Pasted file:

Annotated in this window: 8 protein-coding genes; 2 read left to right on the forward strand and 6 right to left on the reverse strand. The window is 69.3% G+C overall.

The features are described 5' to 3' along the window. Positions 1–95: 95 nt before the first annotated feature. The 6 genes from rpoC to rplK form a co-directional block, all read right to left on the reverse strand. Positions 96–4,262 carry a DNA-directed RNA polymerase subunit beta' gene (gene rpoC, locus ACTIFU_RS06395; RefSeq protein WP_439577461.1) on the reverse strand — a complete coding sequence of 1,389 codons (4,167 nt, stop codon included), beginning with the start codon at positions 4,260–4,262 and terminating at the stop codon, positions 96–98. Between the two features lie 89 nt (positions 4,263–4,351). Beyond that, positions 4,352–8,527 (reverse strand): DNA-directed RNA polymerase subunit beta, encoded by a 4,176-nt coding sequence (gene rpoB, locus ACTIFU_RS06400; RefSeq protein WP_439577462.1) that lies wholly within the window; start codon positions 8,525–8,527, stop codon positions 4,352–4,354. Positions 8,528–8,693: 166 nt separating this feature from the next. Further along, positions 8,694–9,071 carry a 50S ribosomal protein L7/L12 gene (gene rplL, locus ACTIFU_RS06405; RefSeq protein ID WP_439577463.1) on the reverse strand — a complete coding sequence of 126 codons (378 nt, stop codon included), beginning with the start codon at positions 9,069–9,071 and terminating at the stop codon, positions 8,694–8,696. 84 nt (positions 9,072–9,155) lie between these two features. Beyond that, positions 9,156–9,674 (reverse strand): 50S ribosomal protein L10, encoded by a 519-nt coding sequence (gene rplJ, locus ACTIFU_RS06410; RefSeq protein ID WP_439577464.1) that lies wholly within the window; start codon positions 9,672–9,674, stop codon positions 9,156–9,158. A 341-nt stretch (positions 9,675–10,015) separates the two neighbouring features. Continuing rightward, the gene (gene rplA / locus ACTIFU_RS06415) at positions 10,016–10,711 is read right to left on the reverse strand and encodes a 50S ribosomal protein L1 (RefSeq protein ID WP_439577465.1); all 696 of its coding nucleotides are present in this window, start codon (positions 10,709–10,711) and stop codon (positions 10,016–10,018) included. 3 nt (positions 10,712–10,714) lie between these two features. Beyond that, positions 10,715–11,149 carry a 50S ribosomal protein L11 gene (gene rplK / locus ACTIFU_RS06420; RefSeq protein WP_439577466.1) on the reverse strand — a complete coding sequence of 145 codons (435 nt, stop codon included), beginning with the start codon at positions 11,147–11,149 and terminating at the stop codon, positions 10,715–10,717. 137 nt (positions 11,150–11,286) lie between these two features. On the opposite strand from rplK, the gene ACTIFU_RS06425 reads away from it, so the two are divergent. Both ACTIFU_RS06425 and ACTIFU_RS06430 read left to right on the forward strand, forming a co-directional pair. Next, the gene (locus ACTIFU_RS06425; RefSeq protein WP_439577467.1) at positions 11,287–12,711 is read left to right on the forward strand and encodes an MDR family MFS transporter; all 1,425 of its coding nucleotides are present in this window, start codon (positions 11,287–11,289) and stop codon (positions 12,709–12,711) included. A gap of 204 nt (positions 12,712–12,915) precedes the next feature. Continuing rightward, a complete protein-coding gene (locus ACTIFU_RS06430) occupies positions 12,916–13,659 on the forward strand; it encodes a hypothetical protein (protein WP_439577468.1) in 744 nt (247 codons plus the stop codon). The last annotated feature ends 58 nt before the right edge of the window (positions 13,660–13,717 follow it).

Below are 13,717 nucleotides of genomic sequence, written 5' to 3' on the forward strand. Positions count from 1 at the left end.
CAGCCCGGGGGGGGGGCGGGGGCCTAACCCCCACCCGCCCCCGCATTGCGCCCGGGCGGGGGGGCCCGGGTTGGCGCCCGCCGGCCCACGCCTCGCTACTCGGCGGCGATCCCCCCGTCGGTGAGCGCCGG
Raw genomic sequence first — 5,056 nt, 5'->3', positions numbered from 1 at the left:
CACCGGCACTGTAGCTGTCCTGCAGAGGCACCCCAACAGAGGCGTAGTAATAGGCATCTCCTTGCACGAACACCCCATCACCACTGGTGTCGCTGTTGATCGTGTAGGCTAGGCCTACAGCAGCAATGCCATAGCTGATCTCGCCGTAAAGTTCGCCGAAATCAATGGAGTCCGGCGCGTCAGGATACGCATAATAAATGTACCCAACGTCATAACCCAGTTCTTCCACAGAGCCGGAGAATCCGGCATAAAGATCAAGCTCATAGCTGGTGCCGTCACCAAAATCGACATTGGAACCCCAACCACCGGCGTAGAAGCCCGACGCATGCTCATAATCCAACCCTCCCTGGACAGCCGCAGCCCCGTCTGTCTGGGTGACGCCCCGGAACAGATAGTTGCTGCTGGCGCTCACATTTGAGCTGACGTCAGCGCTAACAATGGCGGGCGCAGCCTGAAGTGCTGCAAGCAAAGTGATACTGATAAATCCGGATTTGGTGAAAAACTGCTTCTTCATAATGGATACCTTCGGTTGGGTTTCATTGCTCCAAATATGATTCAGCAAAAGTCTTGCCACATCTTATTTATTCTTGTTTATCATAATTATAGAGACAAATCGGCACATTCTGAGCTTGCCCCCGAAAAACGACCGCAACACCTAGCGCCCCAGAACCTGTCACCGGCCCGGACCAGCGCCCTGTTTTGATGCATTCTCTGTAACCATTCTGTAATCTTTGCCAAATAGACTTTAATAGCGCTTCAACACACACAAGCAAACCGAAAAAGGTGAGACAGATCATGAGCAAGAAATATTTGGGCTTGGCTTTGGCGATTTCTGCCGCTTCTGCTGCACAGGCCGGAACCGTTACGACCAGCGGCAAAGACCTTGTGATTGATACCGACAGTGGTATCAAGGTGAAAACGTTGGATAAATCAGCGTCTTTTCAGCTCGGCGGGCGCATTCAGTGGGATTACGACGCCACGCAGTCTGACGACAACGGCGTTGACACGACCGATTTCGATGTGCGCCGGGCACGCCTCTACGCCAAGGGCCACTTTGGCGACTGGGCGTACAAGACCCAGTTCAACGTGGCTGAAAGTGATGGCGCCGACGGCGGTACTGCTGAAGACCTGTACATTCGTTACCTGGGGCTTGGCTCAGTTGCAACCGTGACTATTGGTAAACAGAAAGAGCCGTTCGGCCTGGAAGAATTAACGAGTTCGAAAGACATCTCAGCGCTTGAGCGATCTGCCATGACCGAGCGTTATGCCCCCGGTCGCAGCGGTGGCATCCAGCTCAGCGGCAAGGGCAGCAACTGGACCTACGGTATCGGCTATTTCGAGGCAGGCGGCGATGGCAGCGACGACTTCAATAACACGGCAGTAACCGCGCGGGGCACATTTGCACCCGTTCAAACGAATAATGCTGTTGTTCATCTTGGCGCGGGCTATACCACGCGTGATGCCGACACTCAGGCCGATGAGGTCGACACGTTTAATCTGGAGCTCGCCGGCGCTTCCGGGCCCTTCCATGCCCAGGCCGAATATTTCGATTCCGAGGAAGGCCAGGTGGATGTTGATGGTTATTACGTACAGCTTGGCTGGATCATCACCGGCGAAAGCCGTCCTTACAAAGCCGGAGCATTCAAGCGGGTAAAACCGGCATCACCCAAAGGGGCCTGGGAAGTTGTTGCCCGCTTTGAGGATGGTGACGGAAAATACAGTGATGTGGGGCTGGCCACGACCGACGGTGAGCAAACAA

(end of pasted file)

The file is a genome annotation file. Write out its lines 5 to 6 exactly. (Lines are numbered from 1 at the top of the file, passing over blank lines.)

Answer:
Raw genomic sequence first — 5,056 nt, 5'->3', positions numbered from 1 at the left:
CACCGGCACTGTAGCTGTCCTGCAGAGGCACCCCAACAGAGGCGTAGTAATAGGCATCTCCTTGCACGAACACCCCATCACCACTGGTGTCGCTGTTGATCGTGTAGGCTAGGCCTACAGCAGCAATGCCATAGCTGATCTCGCCGTAAAGTTCGCCGAAATCAATGGAGTCCGGCGCGTCAGGATACGCATAATAAATGTACCCAACGTCATAACCCAGTTCTTCCACAGAGCCGGAGAATCCGGCATAAAGATCAAGCTCATAGCTGGTGCCGTCACCAAAATCGACATTGGAACCCCAACCACCGGCGTAGAAGCCCGACGCATGCTCATAATCCAACCCTCCCTGGACAGCCGCAGCCCCGTCTGTCTGGGTGACGCCCCGGAACAGATAGTTGCTGCTGGCGCTCACATTTGAGCTGACGTCAGCGCTAACAATGGCGGGCGCAGCCTGAAGTGCTGCAAGCAAAGTGATACTGATAAATCCGGATTTGGTGAAAAACTGCTTCTTCATAATGGATACCTTCGGTTGGGTTTCATTGCTCCAAATATGATTCAGCAAAAGTCTTGCCACATCTTATTTATTCTTGTTTATCATAATTATAGAGACAAATCGGCACATTCTGAGCTTGCCCCCGAAAAACGACCGCAACACCTAGCGCCCCAGAACCTGTCACCGGCCCGGACCAGCGCCCTGTTTTGATGCATTCTCTGTAACCATTCTGTAATCTTTGCCAAATAGACTTTAATAGCGCTTCAACACACACAAGCAAACCGAAAAAGGTGAGACAGATCATGAGCAAGAAATATTTGGGCTTGGCTTTGGCGATTTCTGCCGCTTCTGCTGCACAGGCCGGAACCGTTACGACCAGCGGCAAAGACCTTGTGATTGATACCGACAGTGGTATCAAGGTGAAAACGTTGGATAAATCAGCGTCTTTTCAGCTCGGCGGGCGCATTCAGTGGGATTACGACGCCACGCAGTCTGACGACAACGGCGTTGACACGACCGATTTCGATGTGCGCCGGGCACGCCTCTACGCCAAGGGCCACTTTGGCGACTGGGCGTACAAGACCCAGTTCAACGTGGCTGAAAGTGATGGCGCCGACGGCGGTACTGCTGAAGACCTGTACATTCGTTACCTGGGGCTTGGCTCAGTTGCAACCGTGACTATTGGTAAACAGAAAGAGCCGTTCGGCCTGGAAGAATTAACGAGTTCGAAAGACATCTCAGCGCTTGAGCGATCTGCCATGACCGAGCGTTATGCCCCCGGTCGCAGCGGTGGCATCCAGCTCAGCGGCAAGGGCAGCAACTGGACCTACGGTATCGGCTATTTCGAGGCAGGCGGCGATGGCAGCGACGACTTCAATAACACGGCAGTAACCGCGCGGGGCACATTTGCACCCGTTCAAACGAATAATGCTGTTGTTCATCTTGGCGCGGGCTATACCACGCGTGATGCCGACACTCAGGCCGATGAGGTCGACACGTTTAATCTGGAGCTCGCCGGCGCTTCCGGGCCCTTCCATGCCCAGGCCGAATATTTCGATTCCGAGGAAGGCCAGGTGGATGTTGATGGTTATTACGTACAGCTTGGCTGGATCATCACCGGCGAAAGCCGTCCTTACAAAGCCGGAGCATTCAAGCGGGTAAAACCGGCATCACCCAAAGGGGCCTGGGAAGTTGTTGCCCGCTTTGAGGATGGTGACGGAAAATACAGTGATGTGGGGCTGGCCACGACCGACGGTGAGCAAACAA